In Hexagon Holdings Inc. v. Carlisle Syntec, Inc. No. 2017-175-Appeal, 2019 R.I. Lexis 14 (January 17, 2019), the Supreme Court of Rhode Island, discussing claims associated with allegedly defective construction, addressed issues involving intended beneficiaries to contracts and the application of the economic loss doctrine. The court held that, based on the evidence presented, the building owner, Hexagon Holdings, Inc. (Hexagon) was not an intended third-party beneficiary of the subcontract between the general contractor (A/Z Corporation) and the subcontractor, defendant McKenna Roofing and Construction, Inc. (McKenna). In addition, the court held that, in the context of this commercial construction contract, the economic loss doctrine applied and barred Hexagon’s negligence claims against McKenna.
Approximately nine years after Hexagon entered into a contract with A/Z Corporation for the construction of a building, Hexagon filed suit against A/Z Corporation’s roofing installation subcontractor, McKenna, and the manufacturer of the roofing system. Hexagon alleged that the roof began to leak shortly after McKenna installed it. Notably, Hexagon did not sue A/Z Corporation.
McKenna moved for summary judgment, asserting that Hexagon’s claims for breach of contract and the implied warranty to construct in a good and workmanlike manner were not viable because there was no contract between the parties. In addition, raising the economic loss doctrine, McKenna asserted that Hexagon could not recover purely economic damages through a negligence claim.
In resolving Hexagon’s argument that it was an intended third-party beneficiary of the subcontract, the court considered whether there was sufficient evidence in the record to support Hexagon’s claim. To resolve this question, the court examined the Restatement (Second) Contracts § 302 (1981) to assist in distinguishing between intended and incidental beneficiaries.
The court found that the only evidence supporting Hexagon’s intended beneficiary theory was the assertion in the stipulated facts that the McKenna may have known who the property owner, the ultimate beneficiary of the work, was. Neither the prime contract nor the subcontract were included in the record. Hexagon’s failure to include the contract documents or other relevant evidence in the record made it difficult for the court to ascertain the purpose of the contract and the intention of the parties. Consequently, the court found an absence of any evidence that clearly proved that McKenna’s work was intended to directly benefit Hexagon and that the central purpose of the subcontract was to benefit Hexagon. Thus, the court affirmed the trial court’s dismissal of the breach of contract and breach of implied warranty claims that were brought against McKenna.
Next, the court considered whether the trial court, relying on the economic loss doctrine, properly granted summary judgment with respect to Hexagon’s negligence claim against McKenna. Hexagon argued that since there was no privity of contract between itself and McKenna, the economic loss doctrine did not apply. The court, relying on Boston Investment Property # 1 State v. E.W. Burman, Inc., 658 A.2d 515, 517 (R.I. 1995), held that contract law is the proper way to allocate economic risks between sophisticated commercial entities. Although E.W. Burman involved claims asserted by a subsequent purchaser of real estate against the original contractor who constructed the building that was the subject of the lawsuit, the court extended the principles from E.W. Burman to apply to claims asserted by a commercial building owner against a subcontractor. The court reasoned that, because the economic loss doctrine would preclude Hexagon from pursuing tort claims against A/Z Corporation, Hexagon should not be allowed to circumvent the doctrine by failing to name A/Z Corporation as a defendant in its lawsuit. Thus, the court rejected Hexagon’s argument that, because it was not in privity with McKenna, the economic loss doctrine did not apply.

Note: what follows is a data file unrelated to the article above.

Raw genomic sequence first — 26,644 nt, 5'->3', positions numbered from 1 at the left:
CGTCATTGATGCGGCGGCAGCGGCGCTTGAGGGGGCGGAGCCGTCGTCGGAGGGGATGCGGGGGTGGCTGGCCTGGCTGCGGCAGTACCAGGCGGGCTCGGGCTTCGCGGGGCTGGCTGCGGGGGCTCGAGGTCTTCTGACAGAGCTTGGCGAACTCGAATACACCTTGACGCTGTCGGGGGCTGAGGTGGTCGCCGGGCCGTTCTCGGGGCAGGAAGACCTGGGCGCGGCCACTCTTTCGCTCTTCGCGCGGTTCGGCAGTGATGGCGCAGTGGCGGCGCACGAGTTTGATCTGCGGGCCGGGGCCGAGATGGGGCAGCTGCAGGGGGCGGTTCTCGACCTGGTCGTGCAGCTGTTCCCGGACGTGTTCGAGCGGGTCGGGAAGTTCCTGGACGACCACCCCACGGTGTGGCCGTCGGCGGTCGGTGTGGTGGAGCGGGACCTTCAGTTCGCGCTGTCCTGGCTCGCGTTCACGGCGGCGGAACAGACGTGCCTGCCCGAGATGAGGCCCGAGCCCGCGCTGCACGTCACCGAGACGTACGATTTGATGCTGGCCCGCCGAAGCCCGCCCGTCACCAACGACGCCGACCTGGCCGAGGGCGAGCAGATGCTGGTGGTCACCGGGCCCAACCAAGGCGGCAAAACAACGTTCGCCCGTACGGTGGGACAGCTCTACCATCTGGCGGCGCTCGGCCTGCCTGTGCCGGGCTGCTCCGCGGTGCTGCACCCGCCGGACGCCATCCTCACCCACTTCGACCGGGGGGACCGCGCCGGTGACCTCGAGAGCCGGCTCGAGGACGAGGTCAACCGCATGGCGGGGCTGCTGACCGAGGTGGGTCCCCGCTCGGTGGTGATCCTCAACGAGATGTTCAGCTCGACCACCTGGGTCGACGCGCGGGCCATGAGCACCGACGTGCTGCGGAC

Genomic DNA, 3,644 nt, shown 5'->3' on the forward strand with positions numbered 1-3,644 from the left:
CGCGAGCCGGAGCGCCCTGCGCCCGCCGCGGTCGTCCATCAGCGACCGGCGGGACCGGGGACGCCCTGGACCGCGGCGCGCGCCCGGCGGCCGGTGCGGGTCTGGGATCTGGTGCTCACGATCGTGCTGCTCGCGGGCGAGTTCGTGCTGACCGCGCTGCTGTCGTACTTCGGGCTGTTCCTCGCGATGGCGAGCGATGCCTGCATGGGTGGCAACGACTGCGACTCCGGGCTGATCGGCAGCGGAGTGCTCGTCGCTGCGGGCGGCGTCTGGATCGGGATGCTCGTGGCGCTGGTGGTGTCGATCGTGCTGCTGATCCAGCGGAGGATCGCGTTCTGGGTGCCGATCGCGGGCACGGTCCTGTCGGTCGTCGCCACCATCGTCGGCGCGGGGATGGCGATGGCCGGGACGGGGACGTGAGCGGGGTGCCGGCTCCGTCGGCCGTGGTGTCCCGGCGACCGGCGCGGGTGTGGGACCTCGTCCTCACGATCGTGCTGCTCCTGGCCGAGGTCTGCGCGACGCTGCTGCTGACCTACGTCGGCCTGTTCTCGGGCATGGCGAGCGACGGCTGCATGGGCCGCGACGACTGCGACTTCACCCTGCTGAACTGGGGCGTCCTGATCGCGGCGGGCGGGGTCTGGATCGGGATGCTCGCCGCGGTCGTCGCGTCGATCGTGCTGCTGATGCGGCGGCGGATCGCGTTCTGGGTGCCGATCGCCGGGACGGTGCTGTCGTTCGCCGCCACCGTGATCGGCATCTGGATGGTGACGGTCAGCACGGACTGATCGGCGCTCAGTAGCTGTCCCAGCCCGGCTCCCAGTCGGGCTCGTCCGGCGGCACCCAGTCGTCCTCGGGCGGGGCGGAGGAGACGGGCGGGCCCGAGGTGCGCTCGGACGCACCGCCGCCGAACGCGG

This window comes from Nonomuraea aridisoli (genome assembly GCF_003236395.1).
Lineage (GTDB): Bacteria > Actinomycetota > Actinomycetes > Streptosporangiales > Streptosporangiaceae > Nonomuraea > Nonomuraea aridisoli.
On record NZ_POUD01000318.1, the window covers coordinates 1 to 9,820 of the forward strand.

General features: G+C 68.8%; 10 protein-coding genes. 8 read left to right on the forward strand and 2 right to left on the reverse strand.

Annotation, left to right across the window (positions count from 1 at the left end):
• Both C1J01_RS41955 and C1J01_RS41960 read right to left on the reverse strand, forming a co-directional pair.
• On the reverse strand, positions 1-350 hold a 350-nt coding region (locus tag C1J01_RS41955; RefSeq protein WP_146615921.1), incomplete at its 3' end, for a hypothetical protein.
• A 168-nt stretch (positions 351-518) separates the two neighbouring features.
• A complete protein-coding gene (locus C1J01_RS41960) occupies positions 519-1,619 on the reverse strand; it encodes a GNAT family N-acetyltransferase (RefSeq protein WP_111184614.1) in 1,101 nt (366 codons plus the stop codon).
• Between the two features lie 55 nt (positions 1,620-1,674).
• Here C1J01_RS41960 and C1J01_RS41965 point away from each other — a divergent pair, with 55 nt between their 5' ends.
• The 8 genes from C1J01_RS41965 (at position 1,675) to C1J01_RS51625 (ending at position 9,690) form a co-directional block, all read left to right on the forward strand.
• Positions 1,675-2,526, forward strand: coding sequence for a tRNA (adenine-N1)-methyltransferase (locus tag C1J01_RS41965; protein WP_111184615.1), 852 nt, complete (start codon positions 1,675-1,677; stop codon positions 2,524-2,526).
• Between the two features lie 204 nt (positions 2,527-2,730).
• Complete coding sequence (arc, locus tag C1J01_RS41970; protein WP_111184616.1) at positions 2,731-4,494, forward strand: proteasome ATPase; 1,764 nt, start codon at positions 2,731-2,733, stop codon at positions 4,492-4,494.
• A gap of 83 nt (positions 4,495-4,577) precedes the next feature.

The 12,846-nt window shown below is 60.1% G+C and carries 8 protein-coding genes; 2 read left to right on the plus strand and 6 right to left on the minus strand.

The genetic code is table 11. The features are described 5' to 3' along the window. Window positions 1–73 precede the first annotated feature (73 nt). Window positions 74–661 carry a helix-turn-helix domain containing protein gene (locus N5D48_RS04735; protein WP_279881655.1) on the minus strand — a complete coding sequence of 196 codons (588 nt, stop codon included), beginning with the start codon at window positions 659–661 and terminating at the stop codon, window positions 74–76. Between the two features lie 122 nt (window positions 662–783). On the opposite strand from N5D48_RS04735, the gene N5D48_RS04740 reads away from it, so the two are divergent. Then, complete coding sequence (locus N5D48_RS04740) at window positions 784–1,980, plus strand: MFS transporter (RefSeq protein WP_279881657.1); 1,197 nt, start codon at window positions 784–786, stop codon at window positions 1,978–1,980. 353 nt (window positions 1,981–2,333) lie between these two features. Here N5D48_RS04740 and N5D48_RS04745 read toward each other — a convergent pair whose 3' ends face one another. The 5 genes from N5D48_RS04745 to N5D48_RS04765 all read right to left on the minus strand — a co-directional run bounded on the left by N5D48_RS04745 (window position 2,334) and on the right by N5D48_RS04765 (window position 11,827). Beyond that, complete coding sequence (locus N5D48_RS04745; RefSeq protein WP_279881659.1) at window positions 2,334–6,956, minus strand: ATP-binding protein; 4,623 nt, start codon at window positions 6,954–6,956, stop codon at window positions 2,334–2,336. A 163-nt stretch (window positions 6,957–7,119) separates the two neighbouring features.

The Hexagon case is a good example of the importance of exercising diligence in selecting defendants. It is also a reminder to create a clear record of facts by way of testimony, exhibits to pleadings and depositions in order to meet one’s evidentiary burden when asserting legal arguments. When bringing or opposing a dispositive motion, in particular, it is critical that the statement of facts be supportive of the position you intend to assert. If a contract or other important document has not been included in the record and cited in the statement of facts, do whatever is necessary to include it so that you do not risk having a sparse factual record, such as the one in Hexagon.